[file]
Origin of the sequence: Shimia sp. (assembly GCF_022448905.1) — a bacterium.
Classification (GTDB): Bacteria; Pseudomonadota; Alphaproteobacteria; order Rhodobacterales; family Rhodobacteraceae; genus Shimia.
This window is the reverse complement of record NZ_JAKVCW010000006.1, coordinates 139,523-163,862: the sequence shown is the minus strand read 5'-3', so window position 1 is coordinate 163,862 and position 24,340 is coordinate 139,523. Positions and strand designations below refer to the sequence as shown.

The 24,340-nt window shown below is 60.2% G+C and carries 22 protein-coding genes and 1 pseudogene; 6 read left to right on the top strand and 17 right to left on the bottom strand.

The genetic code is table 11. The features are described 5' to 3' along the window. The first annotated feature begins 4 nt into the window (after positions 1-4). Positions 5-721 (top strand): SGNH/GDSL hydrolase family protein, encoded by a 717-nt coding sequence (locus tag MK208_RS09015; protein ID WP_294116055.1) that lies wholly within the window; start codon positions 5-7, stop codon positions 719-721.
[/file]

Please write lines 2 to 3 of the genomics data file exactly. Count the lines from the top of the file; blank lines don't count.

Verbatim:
Classification (GTDB): Bacteria; Pseudomonadota; Alphaproteobacteria; order Rhodobacterales; family Rhodobacteraceae; genus Shimia.
This window is the reverse complement of record NZ_JAKVCW010000006.1, coordinates 139,523-163,862: the sequence shown is the minus strand read 5'-3', so window position 1 is coordinate 163,862 and position 24,340 is coordinate 139,523. Positions and strand designations below refer to the sequence as shown.